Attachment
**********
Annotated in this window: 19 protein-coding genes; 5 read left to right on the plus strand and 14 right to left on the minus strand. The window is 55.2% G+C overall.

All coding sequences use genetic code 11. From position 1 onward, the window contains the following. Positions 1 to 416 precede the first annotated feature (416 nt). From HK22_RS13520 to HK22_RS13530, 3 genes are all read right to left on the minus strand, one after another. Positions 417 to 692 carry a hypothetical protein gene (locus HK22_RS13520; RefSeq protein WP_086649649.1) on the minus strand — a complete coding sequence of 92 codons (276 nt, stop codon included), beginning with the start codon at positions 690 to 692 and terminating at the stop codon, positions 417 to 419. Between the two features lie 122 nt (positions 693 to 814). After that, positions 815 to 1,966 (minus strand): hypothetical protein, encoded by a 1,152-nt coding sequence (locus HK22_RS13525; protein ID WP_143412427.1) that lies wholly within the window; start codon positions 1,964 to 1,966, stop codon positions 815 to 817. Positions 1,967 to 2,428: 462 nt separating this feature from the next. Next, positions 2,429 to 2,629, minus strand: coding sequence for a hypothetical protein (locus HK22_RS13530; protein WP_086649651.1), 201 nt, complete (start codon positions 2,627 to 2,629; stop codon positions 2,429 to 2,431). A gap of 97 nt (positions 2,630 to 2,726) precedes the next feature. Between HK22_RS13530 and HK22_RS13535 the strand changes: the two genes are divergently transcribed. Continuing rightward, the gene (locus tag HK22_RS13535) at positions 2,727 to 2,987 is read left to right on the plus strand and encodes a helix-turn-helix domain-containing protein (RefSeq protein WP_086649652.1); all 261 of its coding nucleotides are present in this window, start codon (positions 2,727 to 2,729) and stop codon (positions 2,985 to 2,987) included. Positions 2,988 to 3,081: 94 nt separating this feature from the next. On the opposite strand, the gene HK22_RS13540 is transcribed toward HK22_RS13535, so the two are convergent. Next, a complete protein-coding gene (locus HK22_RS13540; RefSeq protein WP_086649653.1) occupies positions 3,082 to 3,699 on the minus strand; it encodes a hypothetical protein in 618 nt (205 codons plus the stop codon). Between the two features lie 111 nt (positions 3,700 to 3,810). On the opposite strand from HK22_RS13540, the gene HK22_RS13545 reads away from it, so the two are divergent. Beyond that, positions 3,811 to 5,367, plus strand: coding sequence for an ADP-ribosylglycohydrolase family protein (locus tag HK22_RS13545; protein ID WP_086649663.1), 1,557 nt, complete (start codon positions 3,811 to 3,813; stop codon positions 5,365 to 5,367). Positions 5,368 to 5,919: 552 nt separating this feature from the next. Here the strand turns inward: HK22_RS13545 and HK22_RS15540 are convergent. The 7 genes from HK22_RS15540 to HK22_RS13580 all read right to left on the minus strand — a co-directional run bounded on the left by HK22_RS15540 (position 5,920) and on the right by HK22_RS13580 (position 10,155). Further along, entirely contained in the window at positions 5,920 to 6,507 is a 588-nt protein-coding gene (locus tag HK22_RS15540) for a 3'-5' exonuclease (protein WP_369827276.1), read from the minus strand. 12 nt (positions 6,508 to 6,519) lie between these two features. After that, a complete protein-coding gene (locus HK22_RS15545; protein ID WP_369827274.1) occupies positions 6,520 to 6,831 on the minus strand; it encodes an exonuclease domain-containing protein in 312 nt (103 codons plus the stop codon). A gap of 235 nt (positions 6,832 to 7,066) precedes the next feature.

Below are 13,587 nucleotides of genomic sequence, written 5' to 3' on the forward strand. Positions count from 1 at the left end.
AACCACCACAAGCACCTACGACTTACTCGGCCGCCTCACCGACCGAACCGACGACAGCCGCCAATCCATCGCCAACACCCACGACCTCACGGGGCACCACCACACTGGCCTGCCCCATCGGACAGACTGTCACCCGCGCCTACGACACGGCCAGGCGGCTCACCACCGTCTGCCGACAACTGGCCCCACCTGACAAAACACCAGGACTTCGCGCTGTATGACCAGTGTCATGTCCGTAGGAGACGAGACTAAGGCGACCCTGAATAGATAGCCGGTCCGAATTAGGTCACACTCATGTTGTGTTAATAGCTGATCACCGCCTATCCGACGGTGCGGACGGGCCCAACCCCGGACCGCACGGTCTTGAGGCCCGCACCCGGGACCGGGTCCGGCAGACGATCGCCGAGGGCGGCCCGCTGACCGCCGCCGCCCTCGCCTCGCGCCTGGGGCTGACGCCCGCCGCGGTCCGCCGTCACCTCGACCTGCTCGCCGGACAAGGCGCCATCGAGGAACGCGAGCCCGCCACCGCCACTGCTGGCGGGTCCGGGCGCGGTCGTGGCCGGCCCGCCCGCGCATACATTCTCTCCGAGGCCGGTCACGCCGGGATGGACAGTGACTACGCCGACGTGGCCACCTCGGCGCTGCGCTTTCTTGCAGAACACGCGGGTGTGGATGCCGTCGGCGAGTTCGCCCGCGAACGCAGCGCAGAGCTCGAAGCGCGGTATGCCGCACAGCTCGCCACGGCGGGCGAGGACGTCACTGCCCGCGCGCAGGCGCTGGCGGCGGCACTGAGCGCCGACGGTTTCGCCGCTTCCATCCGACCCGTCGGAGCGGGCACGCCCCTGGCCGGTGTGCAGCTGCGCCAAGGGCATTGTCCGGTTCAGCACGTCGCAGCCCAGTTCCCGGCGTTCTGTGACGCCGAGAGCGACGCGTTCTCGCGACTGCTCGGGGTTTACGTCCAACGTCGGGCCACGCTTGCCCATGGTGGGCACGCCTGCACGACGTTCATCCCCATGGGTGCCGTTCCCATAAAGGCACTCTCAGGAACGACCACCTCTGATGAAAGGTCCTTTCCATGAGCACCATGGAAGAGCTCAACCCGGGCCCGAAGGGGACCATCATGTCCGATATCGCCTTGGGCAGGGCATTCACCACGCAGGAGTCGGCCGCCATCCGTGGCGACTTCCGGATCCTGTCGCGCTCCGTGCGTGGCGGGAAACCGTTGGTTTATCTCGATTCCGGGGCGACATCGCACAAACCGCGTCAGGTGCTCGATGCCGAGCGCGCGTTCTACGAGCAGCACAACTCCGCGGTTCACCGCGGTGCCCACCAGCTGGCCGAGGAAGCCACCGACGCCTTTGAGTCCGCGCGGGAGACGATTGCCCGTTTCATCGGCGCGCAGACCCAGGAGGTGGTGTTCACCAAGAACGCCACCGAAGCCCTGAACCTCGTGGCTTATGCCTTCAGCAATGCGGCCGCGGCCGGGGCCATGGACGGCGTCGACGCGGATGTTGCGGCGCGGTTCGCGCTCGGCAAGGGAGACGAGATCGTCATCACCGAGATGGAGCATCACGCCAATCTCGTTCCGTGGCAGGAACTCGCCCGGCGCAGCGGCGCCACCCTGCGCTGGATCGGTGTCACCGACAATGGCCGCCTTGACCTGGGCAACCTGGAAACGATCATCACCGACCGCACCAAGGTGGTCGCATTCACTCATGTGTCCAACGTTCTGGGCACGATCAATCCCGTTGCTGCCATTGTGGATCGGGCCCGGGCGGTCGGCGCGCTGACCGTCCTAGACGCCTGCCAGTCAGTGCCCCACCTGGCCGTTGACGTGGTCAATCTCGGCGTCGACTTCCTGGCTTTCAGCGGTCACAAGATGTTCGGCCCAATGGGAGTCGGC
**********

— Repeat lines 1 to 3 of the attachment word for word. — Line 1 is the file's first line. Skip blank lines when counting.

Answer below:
Annotated in this window: 19 protein-coding genes; 5 read left to right on the plus strand and 14 right to left on the minus strand. The window is 55.2% G+C overall.

All coding sequences use genetic code 11. From position 1 onward, the window contains the following. Positions 1 to 416 precede the first annotated feature (416 nt). From HK22_RS13520 to HK22_RS13530, 3 genes are all read right to left on the minus strand, one after another. Positions 417 to 692 carry a hypothetical protein gene (locus HK22_RS13520; RefSeq protein WP_086649649.1) on the minus strand — a complete coding sequence of 92 codons (276 nt, stop codon included), beginning with the start codon at positions 690 to 692 and terminating at the stop codon, positions 417 to 419. Between the two features lie 122 nt (positions 693 to 814). After that, positions 815 to 1,966 (minus strand): hypothetical protein, encoded by a 1,152-nt coding sequence (locus HK22_RS13525; protein ID WP_143412427.1) that lies wholly within the window; start codon positions 1,964 to 1,966, stop codon positions 815 to 817. Positions 1,967 to 2,428: 462 nt separating this feature from the next. Next, positions 2,429 to 2,629, minus strand: coding sequence for a hypothetical protein (locus HK22_RS13530; protein WP_086649651.1), 201 nt, complete (start codon positions 2,627 to 2,629; stop codon positions 2,429 to 2,431). A gap of 97 nt (positions 2,630 to 2,726) precedes the next feature. Between HK22_RS13530 and HK22_RS13535 the strand changes: the two genes are divergently transcribed. Continuing rightward, the gene (locus tag HK22_RS13535) at positions 2,727 to 2,987 is read left to right on the plus strand and encodes a helix-turn-helix domain-containing protein (RefSeq protein WP_086649652.1); all 261 of its coding nucleotides are present in this window, start codon (positions 2,727 to 2,729) and stop codon (positions 2,985 to 2,987) included. Positions 2,988 to 3,081: 94 nt separating this feature from the next. On the opposite strand, the gene HK22_RS13540 is transcribed toward HK22_RS13535, so the two are convergent. Next, a complete protein-coding gene (locus HK22_RS13540; RefSeq protein WP_086649653.1) occupies positions 3,082 to 3,699 on the minus strand; it encodes a hypothetical protein in 618 nt (205 codons plus the stop codon). Between the two features lie 111 nt (positions 3,700 to 3,810). On the opposite strand from HK22_RS13540, the gene HK22_RS13545 reads away from it, so the two are divergent. Beyond that, positions 3,811 to 5,367, plus strand: coding sequence for an ADP-ribosylglycohydrolase family protein (locus tag HK22_RS13545; protein ID WP_086649663.1), 1,557 nt, complete (start codon positions 3,811 to 3,813; stop codon positions 5,365 to 5,367). Positions 5,368 to 5,919: 552 nt separating this feature from the next. Here the strand turns inward: HK22_RS13545 and HK22_RS15540 are convergent. The 7 genes from HK22_RS15540 to HK22_RS13580 all read right to left on the minus strand — a co-directional run bounded on the left by HK22_RS15540 (position 5,920) and on the right by HK22_RS13580 (position 10,155). Further along, entirely contained in the window at positions 5,920 to 6,507 is a 588-nt protein-coding gene (locus tag HK22_RS15540) for a 3'-5' exonuclease (protein WP_369827276.1), read from the minus strand. 12 nt (positions 6,508 to 6,519) lie between these two features. After that, a complete protein-coding gene (locus HK22_RS15545; protein ID WP_369827274.1) occupies positions 6,520 to 6,831 on the minus strand; it encodes an exonuclease domain-containing protein in 312 nt (103 codons plus the stop codon). A gap of 235 nt (positions 6,832 to 7,066) precedes the next feature.

Below are 13,587 nucleotides of genomic sequence, written 5' to 3' on the forward strand. Positions count from 1 at the left end.